If you’ll be in London between now and July 19th, try to get to the V&A to see their special exhibit, 1620-1800 Baroque – Style in the Age of Magnificence.
Baroque was the first artistic style to have a significant global impact. It spread from Italy and France to the rest of Europe, and then was carried to Africa, Asia, and Latin America by Portuguese, Spanish, Dutch and other European colonists, missionaries and traders. As European communities were established, craftsmen, artists and architects traveled and settled around the world. Trade in luxury goods and the distribution of art prints furthered the global dissemination of Baroque style.
Art Daily Newsletter reports today that “The magnificence and splendour of Baroque, one of the most opulent styles of the 17th and 18th centuries, is the subject of the V&A’s spring exhibition. The exhibition will reflect the complexity and grandeur of the Baroque style, from the Rome of Borromini and Bernini to the magnificence of Louis XIV's Versailles and the lavishness of Baroque theatre and performance."
Displays cover architecture, furniture, silver, ceramics, painting, sculpture, and textiles. Abnd will explore Baroque in performance and the theatre; the public city square; religious spaces including St Peter’s Basilica in Rome; and secular spaces including Louis XIV’s Palace of Versailles.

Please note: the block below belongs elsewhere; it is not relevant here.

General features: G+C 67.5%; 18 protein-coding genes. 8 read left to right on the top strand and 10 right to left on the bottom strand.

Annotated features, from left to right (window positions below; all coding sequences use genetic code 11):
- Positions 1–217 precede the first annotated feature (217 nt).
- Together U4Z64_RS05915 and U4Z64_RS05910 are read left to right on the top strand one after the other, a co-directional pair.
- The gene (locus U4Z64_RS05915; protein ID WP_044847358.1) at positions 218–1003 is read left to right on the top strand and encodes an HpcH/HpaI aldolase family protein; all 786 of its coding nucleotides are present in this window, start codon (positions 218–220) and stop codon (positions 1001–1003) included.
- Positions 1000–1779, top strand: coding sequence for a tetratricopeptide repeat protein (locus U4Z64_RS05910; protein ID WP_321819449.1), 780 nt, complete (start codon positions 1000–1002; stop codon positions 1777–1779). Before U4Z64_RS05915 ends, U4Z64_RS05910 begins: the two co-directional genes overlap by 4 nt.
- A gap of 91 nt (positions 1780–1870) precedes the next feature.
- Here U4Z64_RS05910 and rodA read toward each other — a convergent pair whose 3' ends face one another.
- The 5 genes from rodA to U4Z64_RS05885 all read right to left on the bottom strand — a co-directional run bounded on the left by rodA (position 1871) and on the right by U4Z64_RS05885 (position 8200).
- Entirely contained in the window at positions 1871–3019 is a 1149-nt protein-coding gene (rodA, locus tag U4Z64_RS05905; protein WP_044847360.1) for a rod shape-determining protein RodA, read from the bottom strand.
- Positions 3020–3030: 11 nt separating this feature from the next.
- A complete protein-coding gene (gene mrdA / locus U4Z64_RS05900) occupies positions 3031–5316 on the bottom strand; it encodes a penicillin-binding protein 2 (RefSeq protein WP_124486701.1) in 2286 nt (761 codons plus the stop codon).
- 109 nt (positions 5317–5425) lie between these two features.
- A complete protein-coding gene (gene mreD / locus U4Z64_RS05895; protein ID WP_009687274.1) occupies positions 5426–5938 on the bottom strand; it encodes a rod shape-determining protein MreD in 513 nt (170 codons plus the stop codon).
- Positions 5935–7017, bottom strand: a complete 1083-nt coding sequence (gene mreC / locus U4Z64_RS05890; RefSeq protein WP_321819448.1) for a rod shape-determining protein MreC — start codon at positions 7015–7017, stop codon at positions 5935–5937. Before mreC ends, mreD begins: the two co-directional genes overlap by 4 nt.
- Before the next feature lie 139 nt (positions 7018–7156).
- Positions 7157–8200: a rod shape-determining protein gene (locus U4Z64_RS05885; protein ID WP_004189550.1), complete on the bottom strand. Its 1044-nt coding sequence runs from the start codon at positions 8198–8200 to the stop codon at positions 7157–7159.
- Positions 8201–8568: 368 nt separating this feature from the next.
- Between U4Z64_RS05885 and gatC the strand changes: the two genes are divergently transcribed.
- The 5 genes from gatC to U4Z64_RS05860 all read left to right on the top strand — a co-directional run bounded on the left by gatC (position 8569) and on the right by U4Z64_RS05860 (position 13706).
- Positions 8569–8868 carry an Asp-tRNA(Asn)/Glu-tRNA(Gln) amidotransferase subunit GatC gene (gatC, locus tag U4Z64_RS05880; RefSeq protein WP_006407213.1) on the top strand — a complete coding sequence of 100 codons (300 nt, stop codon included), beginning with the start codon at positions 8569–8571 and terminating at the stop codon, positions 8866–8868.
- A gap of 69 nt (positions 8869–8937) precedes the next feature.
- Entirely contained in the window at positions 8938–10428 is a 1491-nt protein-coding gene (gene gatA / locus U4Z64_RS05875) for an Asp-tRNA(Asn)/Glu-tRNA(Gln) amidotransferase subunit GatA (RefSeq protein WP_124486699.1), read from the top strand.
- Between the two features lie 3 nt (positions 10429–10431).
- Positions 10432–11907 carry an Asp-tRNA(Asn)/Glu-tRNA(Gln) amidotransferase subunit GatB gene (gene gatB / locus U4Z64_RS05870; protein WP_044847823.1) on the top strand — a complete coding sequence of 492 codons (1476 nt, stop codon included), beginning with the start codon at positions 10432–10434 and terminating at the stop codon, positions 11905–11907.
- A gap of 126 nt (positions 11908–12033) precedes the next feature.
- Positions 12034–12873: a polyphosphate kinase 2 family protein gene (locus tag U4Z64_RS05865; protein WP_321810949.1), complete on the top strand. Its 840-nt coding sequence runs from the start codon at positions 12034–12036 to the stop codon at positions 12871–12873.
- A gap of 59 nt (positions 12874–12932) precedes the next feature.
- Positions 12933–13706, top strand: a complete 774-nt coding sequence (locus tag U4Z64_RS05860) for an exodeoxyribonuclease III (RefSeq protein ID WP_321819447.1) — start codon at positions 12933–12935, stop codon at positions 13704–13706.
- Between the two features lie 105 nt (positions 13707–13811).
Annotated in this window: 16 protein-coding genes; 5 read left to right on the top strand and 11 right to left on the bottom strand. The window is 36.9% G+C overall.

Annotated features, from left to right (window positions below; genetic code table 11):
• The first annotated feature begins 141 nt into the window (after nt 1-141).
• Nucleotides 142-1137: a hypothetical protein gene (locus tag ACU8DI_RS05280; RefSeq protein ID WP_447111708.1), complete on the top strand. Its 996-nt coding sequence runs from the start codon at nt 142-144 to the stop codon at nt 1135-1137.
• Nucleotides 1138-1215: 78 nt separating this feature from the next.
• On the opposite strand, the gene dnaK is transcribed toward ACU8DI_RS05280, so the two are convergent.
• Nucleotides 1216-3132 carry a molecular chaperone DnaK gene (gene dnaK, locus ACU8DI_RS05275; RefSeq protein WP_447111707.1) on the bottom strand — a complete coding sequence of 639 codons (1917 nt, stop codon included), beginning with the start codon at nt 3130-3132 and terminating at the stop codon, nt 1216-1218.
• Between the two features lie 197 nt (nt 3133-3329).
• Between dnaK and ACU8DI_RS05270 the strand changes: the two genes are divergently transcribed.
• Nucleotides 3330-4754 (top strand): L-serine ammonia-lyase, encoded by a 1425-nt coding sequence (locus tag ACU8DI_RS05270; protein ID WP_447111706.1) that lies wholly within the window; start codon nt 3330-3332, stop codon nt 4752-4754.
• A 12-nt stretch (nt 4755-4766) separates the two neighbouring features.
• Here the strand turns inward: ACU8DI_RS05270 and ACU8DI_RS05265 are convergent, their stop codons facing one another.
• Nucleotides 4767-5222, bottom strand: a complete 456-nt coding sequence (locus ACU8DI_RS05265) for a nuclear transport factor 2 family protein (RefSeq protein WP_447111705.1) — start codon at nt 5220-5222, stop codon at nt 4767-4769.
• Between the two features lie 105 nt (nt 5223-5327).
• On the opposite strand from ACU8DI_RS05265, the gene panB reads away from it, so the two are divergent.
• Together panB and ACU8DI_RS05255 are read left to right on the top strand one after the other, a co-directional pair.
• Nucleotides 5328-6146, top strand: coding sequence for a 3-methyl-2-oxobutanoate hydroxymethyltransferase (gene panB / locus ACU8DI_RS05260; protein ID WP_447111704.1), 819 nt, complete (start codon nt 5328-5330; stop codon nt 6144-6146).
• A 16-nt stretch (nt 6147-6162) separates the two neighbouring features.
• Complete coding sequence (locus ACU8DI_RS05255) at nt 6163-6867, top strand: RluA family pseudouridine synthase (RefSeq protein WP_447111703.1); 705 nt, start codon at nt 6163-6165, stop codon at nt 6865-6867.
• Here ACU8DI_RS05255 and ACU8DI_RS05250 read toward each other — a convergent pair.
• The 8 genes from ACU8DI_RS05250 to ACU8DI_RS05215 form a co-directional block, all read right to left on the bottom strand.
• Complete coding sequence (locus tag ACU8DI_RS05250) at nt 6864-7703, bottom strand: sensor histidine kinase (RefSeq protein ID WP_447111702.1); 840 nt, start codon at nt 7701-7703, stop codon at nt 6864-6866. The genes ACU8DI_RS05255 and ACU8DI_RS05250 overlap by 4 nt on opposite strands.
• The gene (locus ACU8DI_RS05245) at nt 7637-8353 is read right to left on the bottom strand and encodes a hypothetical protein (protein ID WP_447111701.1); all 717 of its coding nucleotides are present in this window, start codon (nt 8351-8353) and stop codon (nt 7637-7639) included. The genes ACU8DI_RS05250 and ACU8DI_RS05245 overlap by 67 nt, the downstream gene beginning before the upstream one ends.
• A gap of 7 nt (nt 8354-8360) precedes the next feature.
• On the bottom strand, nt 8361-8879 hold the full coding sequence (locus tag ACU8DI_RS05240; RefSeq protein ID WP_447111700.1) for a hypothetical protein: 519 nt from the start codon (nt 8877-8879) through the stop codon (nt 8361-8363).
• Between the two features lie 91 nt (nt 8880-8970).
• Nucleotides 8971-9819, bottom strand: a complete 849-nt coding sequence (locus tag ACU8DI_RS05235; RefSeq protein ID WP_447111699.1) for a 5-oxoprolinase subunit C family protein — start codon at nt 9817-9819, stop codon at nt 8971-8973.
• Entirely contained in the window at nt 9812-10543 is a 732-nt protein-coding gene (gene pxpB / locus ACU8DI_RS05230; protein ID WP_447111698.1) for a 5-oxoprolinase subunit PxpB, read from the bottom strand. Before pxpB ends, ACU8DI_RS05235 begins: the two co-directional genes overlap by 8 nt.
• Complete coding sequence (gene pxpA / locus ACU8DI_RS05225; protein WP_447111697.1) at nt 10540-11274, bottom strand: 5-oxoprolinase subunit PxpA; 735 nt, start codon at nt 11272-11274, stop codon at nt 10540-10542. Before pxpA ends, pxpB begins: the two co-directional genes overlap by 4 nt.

Among the roughly 200 objects on display will be religious paintings by Rubens and Tiepolo. Of particular interest to anyone who has been to Our Lady Cathedral in Antwerp is an oil sketch of the center panel of Descent from the Cross, the huge altarpiece Rubens painted for the Arquebusier Guild, which is still magnificently on view in that remarkable gothic edifice.
Mark Jones, Director of the V&A said: “Baroque is one of the most exuberant and dazzling design styles there has even been, an expression of European power and magnificence in the 17th and 18th centuries. Our exhibition will be the first to examine all the elements of Baroque including architecture, art and design and will look at how it established itself through Europe and then internationally as European power grew overseas.”